Largely because of my tendency to agree with JR Jones, I tend to read the Chicago Reader film feed pretty regularly. Monday there was an interesting top 5 from a writer named Drew Hunt, whom I've honestly not taken much note of before. It seems to be an installment of his "Monday Top 5" series, which I sort of vaguely recall having read before. This particular list is of Steven Spielberg films, and while I don't necessarily feel the same about all these movies as Hunt does, I was pleased to see that it didn't focus on a lot the Steven Spielberg movies that make him one of my cinematic bêtes noires. I've been more annoyed than anything else by films like Saving Private Ryan, War Horse, the Indiana Jones films, and even The Color Purple (I loved the novel though) . I guess starting even with E.T. as a small child I never seemed to be able to connect with these over the top bourgeois populist entertainments, but there were some exceptions. Hook came out when I was in middle school, and I tended to like that largely because I really liked Julia Roberts at the time. I loved Schindler's List when it came out and I probably still think it's his best film, though I haven't seen Amistad, Lincoln, Munich, or The Terminal.
There's no sense in going in reverse order here, because the best film is obviously Schindler's List, though Drew Hunt seems to disagree because it's not even in his honorable mentions, let alone his top 5. Just to make sure we kill all the suspense here, there's no Jaws or Close Encounters of the Third Kind here because I mostly think those movies are really boring.
1. I'm aware that some people have some problems with Schindler's List (1993), like maybe it's too manipulative or operatic or I don't even know what. It's absurd because these are the criticisms you could throw at almost his entire body of work, but it works in Schindler's List, in contrast to almost all of his other movies.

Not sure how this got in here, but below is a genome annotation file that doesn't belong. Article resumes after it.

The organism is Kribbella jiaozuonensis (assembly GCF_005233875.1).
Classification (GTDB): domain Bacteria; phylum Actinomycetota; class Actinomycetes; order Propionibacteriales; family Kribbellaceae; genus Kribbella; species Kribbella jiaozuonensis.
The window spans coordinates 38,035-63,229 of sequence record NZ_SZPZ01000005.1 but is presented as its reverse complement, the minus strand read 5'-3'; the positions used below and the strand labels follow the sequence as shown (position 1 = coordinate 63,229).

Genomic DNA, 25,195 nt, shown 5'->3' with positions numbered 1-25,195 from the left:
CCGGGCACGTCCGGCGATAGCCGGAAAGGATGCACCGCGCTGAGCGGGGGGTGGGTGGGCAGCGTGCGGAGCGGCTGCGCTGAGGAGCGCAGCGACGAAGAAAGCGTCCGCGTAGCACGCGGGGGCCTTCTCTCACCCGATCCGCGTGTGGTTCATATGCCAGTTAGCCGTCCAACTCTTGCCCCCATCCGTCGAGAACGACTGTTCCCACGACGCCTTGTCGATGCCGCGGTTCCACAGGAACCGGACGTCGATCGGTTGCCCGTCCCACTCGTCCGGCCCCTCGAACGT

2. Sugarland Express (1974) found Goldie Hawn at the top of her game. And Steven Spielberg's kitsch was still somewhat restrained by the 1970s aesthetic.
3. Duel (1971) is a classic. I say this without even having seen the last ten minutes or so, but I tell you I saw enough. One day I'll need to find out if I'm right.
4. Minority Report (2002) could have gone either way, but the world is a better place because Samantha Morton has magic powers and her witchcraft made the entire film soar. Well, that's how I remember it anyway.
5. I'm still going to post this thing because hardly anyone reads it anyway, but I'm starting to wonder how all these real writers of content manage to come up with these things all the time. I honestly haven't seen most of these movies in years and years and years. With that said, of all those other movies I haven't seen in years, I'd probably pick Empire of the Sun (1987) as my fifth best Spielberg film, although part of me wonders if it's only because it was the favorite film of my best friend in high school. I don't know, I remember thinking it was a respectable film at the time. Anyway the only other possible contenders I could possibly think of would be AI or Always. Actually, to be honest, I fell asleep once when I saw Munich in the theater. It seemed pretty good, but I was super exhausted. Beyond that, I think Catch Me If You Can was somewhat better than I expected, and I'm hoping Tony Kushner's hand will mean I like Lincoln. So yeah, I guess that's why it's Empire of the Sun, even though it's no The Killing Fields.